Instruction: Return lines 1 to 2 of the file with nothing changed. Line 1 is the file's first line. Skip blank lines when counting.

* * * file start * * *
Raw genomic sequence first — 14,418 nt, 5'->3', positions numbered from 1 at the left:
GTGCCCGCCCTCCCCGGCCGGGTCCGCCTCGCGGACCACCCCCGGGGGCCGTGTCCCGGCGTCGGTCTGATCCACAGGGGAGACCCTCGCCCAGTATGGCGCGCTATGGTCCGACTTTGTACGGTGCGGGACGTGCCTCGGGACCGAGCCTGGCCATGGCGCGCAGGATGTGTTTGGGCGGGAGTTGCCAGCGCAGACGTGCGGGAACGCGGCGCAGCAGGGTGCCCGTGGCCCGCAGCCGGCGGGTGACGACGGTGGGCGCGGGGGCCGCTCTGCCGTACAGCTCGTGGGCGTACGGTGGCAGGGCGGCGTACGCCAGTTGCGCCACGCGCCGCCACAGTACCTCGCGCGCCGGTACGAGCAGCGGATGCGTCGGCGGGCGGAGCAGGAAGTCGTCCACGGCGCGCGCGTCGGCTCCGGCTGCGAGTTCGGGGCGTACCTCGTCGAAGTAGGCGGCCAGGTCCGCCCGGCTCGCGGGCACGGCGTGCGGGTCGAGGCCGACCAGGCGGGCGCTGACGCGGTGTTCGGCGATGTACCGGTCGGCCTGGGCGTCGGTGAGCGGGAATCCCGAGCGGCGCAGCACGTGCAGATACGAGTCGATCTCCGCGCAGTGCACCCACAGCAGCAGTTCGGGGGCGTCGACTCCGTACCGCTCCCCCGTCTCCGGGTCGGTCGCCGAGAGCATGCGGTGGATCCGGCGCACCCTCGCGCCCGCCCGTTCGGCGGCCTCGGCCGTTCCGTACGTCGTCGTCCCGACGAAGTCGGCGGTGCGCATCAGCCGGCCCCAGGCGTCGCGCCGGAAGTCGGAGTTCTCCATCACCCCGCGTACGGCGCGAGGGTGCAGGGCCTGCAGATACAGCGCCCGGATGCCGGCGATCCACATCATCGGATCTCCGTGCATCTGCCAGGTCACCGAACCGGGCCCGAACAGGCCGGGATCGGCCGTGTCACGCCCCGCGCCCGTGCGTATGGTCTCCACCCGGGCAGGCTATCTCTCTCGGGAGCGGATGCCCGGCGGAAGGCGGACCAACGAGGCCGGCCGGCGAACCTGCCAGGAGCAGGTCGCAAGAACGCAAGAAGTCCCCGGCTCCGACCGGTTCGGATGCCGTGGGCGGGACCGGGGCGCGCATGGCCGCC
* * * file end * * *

Raw genomic sequence first — 14,418 nt, 5'->3', positions numbered from 1 at the left:
GTGCCCGCCCTCCCCGGCCGGGTCCGCCTCGCGGACCACCCCCGGGGGCCGTGTCCCGGCGTCGGTCTGATCCACAGGGGAGACCCTCGCCCAGTATGGCGCGCTATGGTCCGACTTTGTACGGTGCGGGACGTGCCTCGGGACCGAGCCTGGCCATGGCGCGCAGGATGTGTTTGGGCGGGAGTTGCCAGCGCAGACGTGCGGGAACGCGGCGCAGCAGGGTGCCCGTGGCCCGCAGCCGGCGGGTGACGACGGTGGGCGCGGGGGCCGCTCTGCCGTACAGCTCGTGGGCGTACGGTGGCAGGGCGGCGTACGCCAGTTGCGCCACGCGCCGCCACAGTACCTCGCGCGCCGGTACGAGCAGCGGATGCGTCGGCGGGCGGAGCAGGAAGTCGTCCACGGCGCGCGCGTCGGCTCCGGCTGCGAGTTCGGGGCGTACCTCGTCGAAGTAGGCGGCCAGGTCCGCCCGGCTCGCGGGCACGGCGTGCGGGTCGAGGCCGACCAGGCGGGCGCTGACGCGGTGTTCGGCGATGTACCGGTCGGCCTGGGCGTCGGTGAGCGGGAATCCCGAGCGGCGCAGCACGTGCAGATACGAGTCGATCTCCGCGCAGTGCACCCACAGCAGCAGTTCGGGGGCGTCGACTCCGTACCGCTCCCCCGTCTCCGGGTCGGTCGCCGAGAGCATGCGGTGGATCCGGCGCACCCTCGCGCCCGCCCGTTCGGCGGCCTCGGCCGTTCCGTACGTCGTCGTCCCGACGAAGTCGGCGGTGCGCATCAGCCGGCCCCAGGCGTCGCGCCGGAAGTCGGAGTTCTCCATCACCCCGCGTACGGCGCGAGGGTGCAGGGCCTGCAGATACAGCGCCCGGATGCCGGCGATCCACATCATCGGATCTCCGTGCATCTGCCAGGTCACCGAACCGGGCCCGAACAGGCCGGGATCGGCCGTGTCACGCCCCGCGCCCGTGCGTATGGTCTCCACCCGGGCAGGCTATCTCTCTCGGGAGCGGATGCCCGGCGGAAGGCGGACCAACGAGGCCGGCCGGCGAACCTGCCAGGAGCAGGTCGCAAGAACGCAAGAAGTCCCCGGCTCCGACCGGTTCGGATGCCGTGGGCGGGACCGGGGCGCGCATGGCCGCC